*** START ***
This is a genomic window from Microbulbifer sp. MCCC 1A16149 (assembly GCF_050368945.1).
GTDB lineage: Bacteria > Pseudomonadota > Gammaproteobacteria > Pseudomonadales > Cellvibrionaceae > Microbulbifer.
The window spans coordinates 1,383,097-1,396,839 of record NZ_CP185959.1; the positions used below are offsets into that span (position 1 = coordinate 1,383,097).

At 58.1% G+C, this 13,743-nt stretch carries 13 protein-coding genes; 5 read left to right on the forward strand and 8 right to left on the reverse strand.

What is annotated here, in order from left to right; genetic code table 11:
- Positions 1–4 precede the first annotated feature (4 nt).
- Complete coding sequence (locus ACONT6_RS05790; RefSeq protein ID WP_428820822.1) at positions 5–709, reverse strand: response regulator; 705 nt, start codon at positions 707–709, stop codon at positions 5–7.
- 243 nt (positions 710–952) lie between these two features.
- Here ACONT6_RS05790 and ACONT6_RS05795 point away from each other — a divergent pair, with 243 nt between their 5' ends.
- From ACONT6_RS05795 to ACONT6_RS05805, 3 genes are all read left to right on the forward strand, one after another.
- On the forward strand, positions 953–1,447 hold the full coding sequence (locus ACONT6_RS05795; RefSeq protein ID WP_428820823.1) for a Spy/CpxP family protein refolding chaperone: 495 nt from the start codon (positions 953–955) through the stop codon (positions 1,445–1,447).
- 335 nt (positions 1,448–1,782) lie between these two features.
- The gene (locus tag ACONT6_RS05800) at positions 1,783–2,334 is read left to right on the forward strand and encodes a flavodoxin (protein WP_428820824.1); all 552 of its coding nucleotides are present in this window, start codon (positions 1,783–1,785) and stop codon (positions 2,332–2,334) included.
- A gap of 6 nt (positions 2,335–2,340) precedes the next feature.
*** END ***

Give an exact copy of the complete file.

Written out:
This is a genomic window from Microbulbifer sp. MCCC 1A16149 (assembly GCF_050368945.1).
GTDB lineage: Bacteria > Pseudomonadota > Gammaproteobacteria > Pseudomonadales > Cellvibrionaceae > Microbulbifer.
The window spans coordinates 1,383,097-1,396,839 of record NZ_CP185959.1; the positions used below are offsets into that span (position 1 = coordinate 1,383,097).

At 58.1% G+C, this 13,743-nt stretch carries 13 protein-coding genes; 5 read left to right on the forward strand and 8 right to left on the reverse strand.

What is annotated here, in order from left to right; genetic code table 11:
- Positions 1–4 precede the first annotated feature (4 nt).
- Complete coding sequence (locus ACONT6_RS05790; RefSeq protein ID WP_428820822.1) at positions 5–709, reverse strand: response regulator; 705 nt, start codon at positions 707–709, stop codon at positions 5–7.
- 243 nt (positions 710–952) lie between these two features.
- Here ACONT6_RS05790 and ACONT6_RS05795 point away from each other — a divergent pair, with 243 nt between their 5' ends.
- From ACONT6_RS05795 to ACONT6_RS05805, 3 genes are all read left to right on the forward strand, one after another.
- On the forward strand, positions 953–1,447 hold the full coding sequence (locus ACONT6_RS05795; RefSeq protein ID WP_428820823.1) for a Spy/CpxP family protein refolding chaperone: 495 nt from the start codon (positions 953–955) through the stop codon (positions 1,445–1,447).
- 335 nt (positions 1,448–1,782) lie between these two features.
- The gene (locus tag ACONT6_RS05800) at positions 1,783–2,334 is read left to right on the forward strand and encodes a flavodoxin (protein WP_428820824.1); all 552 of its coding nucleotides are present in this window, start codon (positions 1,783–1,785) and stop codon (positions 2,332–2,334) included.
- A gap of 6 nt (positions 2,335–2,340) precedes the next feature.